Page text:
Congresos de la Universitat Politècnica de València, Irrigation, Society and Landscape. Tribute to Tom F. Glick

Por defecto: 
Documenting Hydrological Benefits of Traditional Acequia Irrigation Systems: Collaborative Research in New Mexico, USA
Steven J. Guldan, Alexander G. Fernald, Carlos G. Ochoa

Última modificación: 11-02-2015


Abstract. In New Mexico, USA, acequia-based agriculture is under threat as pressures rise to transfer water and land out of agriculture. The amount and cash value of agricultural production coming out of acequia-irrigated valleys is not great when compared to many production areas – yet, the overall value of acequia agricultural systems may go beyond food and fiber production in ways not apparent to the general public. Research on the hydrology of acequias has been carried out in collaboration with acequia associations, irrigators, and other community residents in north-central New Mexico. This research indicates these acequia irrigation systems provide important hydrologic benefits including aquifer recharge and groundwater return flow. In our water budget study, of water diverted into the Acequia de Alcalde, on average only 7% was consumed by crop evapotranspiration, 59% returned to the river as surface return flow, and 33% returned to the river as shallow groundwater return flow. In effect, the acequia irrigation system stores spring snowmelt runoff in the valley alluvial aquifer and releases it to the river later when river flows are normally low. If acequia agriculture decreases significantly, these key hydrologic functions could be lost and fall and winter river flows could diminish, particularly during drought, causing negative effects on downstream water users as well as river ecology.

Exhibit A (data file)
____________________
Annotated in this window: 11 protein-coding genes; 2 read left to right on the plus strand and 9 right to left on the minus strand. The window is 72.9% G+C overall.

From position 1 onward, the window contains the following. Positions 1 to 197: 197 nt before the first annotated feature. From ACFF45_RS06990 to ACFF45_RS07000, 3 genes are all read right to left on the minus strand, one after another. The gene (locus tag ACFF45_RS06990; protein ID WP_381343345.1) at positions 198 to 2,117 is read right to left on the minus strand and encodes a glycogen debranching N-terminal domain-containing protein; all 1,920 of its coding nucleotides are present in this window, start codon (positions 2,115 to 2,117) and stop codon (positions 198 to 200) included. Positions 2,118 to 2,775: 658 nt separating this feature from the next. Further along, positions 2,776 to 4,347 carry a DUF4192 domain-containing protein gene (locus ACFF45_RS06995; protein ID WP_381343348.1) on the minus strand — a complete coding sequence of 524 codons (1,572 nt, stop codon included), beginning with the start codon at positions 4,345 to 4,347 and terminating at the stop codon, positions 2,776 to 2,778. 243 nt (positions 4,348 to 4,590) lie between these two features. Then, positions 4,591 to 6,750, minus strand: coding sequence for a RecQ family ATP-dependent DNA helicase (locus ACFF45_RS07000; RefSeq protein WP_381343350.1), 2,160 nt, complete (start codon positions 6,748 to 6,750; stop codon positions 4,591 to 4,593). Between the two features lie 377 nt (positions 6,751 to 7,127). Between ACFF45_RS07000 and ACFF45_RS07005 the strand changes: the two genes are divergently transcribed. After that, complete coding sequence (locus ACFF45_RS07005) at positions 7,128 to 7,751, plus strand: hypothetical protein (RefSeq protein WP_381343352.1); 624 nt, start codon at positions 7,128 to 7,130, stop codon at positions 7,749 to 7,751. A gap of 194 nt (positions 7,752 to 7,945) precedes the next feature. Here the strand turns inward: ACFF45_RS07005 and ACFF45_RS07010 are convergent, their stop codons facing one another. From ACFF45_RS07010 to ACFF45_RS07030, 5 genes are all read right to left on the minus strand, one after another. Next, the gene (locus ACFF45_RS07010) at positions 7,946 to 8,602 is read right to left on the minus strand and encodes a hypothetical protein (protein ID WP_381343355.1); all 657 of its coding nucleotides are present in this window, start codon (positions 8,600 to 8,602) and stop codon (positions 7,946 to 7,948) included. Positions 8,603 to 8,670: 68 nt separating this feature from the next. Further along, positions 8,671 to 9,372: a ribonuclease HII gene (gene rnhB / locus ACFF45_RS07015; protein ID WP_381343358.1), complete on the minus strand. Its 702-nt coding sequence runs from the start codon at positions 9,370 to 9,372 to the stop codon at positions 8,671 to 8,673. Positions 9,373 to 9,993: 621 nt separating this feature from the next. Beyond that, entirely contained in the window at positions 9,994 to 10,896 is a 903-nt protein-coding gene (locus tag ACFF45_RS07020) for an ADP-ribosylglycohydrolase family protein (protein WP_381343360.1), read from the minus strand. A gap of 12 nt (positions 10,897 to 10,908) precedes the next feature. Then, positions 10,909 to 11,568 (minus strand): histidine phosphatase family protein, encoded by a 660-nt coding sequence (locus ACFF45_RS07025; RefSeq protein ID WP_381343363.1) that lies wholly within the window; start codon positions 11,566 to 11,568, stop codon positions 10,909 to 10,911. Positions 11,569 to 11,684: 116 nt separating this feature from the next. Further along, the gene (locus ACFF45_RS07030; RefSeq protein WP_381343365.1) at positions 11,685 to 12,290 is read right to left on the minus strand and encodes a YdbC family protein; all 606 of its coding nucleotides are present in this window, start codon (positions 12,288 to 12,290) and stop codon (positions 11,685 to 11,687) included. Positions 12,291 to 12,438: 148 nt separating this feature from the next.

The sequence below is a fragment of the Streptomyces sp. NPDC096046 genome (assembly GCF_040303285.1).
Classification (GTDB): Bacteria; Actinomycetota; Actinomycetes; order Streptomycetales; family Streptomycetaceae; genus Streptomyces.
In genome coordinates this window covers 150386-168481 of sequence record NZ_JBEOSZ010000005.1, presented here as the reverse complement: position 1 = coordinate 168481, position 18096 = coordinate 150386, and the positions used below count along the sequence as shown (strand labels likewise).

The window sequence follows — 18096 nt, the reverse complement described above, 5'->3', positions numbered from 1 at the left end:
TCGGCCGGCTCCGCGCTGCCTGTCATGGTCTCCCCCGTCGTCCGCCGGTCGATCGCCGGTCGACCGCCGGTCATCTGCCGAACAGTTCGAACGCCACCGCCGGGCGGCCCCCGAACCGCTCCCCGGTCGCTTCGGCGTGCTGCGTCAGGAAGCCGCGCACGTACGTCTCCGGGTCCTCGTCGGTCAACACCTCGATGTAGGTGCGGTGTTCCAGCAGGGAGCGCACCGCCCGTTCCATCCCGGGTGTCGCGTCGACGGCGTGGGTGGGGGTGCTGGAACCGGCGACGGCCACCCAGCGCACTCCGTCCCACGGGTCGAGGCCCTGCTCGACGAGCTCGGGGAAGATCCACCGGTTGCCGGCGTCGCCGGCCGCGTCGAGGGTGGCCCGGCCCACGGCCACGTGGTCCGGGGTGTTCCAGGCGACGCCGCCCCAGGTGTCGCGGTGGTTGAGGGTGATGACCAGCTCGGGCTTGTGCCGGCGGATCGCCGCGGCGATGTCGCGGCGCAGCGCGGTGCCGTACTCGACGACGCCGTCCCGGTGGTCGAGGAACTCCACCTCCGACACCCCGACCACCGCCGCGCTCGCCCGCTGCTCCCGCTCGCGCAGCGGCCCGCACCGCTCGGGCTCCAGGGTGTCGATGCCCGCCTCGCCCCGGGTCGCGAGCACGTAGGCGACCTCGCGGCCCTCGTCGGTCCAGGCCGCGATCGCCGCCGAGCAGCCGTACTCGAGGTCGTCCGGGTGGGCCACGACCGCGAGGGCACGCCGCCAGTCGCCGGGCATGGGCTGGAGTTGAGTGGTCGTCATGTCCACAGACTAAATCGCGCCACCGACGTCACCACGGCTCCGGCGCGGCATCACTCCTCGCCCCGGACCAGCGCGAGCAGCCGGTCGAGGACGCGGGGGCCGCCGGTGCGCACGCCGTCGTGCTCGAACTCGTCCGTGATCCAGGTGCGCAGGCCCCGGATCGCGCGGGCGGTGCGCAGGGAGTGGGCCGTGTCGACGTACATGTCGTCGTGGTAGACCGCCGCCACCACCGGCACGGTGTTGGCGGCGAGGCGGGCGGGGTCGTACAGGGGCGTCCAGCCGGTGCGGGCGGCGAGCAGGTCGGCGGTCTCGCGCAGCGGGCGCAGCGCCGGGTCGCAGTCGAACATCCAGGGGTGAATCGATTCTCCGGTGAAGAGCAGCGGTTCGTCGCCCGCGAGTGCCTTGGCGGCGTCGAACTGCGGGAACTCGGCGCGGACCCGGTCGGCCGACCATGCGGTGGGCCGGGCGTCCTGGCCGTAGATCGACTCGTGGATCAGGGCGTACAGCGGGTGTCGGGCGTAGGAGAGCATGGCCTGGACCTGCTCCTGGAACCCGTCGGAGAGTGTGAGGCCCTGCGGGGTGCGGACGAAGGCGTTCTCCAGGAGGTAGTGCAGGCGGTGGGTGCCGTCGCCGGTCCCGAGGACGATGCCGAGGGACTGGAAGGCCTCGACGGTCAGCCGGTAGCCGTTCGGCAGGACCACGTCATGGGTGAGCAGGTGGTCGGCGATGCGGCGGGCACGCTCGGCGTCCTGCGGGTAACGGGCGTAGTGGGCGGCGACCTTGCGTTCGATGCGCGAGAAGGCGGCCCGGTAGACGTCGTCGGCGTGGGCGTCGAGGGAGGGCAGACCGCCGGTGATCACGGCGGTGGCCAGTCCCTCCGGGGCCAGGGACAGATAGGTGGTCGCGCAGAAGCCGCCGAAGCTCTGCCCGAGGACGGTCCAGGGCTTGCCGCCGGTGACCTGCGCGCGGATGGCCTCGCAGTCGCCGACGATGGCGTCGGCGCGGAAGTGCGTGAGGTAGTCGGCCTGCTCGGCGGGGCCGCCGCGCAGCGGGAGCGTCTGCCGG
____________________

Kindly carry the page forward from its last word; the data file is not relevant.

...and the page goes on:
Keywords: Acequia, hydrology, aquifer recharge

Texto completo: PDF